- Nearly half of oil and gas professionals said they're concerned about an impending talent emergency according to Airswift's Global Energy Talent Index. Almost as many, 40%, said they believe the industry is already in the grips of a talent crisis; another 28% said it will become a reality within the next five years.
- Pay in the field, however, is up. Forty-one percent of non-hiring professionals reported an increase in pay over the past 12 months, the report said, and most anticipate additional raises in 2019.
- According to Airswift, oil and gas industry businesses must continue to evolve its approach to recruiting, and part of the answer may lie in renewable energy; renewables remains the biggest source of competition for talent, according to the report, with 42% of those open to switching sectors attracted to the industry. Having cut apprenticeships and training during the downturn, the sector is now playing catch-up, Janette Marx, Airswift CEO said in a statement. "But it's making good progress. And, most importantly, companies now realize that no matter what happens economically, they need to consistently invest in their talent strategies."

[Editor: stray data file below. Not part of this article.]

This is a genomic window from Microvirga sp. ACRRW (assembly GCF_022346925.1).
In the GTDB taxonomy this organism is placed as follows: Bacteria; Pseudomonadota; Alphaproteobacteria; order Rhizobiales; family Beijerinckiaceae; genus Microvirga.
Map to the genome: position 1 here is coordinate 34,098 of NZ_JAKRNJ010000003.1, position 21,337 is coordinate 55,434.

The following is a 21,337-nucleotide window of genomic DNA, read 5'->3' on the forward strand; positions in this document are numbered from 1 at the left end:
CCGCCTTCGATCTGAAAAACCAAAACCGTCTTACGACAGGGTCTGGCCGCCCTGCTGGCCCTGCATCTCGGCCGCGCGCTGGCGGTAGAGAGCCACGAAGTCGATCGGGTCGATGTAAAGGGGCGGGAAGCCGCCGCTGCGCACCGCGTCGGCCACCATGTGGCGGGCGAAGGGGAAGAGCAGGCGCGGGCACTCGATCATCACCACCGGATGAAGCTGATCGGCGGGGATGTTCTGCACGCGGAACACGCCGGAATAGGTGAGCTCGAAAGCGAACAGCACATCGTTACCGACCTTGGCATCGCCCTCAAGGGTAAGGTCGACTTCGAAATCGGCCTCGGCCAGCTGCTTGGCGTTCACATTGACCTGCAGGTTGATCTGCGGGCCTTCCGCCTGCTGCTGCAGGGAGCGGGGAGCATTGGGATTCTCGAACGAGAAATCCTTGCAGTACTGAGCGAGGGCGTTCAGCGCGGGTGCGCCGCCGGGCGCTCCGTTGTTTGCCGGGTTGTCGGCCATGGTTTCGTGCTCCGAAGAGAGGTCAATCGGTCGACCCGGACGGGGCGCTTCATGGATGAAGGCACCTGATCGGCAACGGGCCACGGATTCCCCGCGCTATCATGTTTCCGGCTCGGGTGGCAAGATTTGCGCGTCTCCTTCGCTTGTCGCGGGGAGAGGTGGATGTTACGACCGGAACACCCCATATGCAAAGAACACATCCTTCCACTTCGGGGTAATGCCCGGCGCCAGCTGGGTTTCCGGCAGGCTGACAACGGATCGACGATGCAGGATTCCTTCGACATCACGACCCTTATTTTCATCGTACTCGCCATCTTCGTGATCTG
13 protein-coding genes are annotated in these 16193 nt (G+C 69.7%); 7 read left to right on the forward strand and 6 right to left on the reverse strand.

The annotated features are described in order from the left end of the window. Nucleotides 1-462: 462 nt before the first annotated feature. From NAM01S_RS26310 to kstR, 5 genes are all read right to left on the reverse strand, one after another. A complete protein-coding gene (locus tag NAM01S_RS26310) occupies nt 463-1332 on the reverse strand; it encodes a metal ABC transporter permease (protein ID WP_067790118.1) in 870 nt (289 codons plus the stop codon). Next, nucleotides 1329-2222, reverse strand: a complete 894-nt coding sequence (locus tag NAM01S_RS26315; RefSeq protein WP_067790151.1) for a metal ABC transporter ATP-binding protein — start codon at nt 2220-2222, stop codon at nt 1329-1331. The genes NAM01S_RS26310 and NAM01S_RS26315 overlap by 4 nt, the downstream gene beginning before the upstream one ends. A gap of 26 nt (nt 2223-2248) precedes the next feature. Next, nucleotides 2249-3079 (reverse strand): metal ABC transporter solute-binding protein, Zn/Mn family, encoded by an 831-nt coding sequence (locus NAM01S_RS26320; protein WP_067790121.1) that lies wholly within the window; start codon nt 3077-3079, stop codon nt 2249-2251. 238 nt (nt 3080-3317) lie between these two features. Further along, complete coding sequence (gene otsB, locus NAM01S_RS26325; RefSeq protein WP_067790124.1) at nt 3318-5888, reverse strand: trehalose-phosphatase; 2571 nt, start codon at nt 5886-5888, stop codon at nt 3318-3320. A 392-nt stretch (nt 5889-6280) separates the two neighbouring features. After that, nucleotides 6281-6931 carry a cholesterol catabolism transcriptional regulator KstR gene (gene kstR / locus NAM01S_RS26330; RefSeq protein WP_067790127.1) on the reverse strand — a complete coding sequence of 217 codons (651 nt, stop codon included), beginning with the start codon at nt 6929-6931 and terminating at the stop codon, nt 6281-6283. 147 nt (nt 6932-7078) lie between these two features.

The energy sector isn't unique in its talent woes; employers in nearly every field are struggling to attract and retain top talent. Stakeholders cite various causes: low unemployment, a skills gap, the opioid crisis, an aging workforce and more.
Legacy industries are considering whether it's time to rebrand in an effort to attract a more diverse workforce. To that end, many are offering learning initiatives that begin in elementary education, hoping to attract the next generation of workers by showcasing their STEM careers.
Others have turned to apprenticeships and employee learning programs, hoping to create a talent pool that meets their needs today and in the future. Workers so far have been receptive to expanding their skills sets, saying they expect automation, robotics and artificial intelligence to affect their jobs in a positive way in the next five to 10 years. But in a recent Randstad study, 40% said their employers haven't offered opportunities or paid for upskilling; and the same number said they won't arrange or pay for their own upskilling.
Employers working to remain agile as technology evolves and the market shifts may need to find a way to put apprenticeships and other learning programs back in the budget.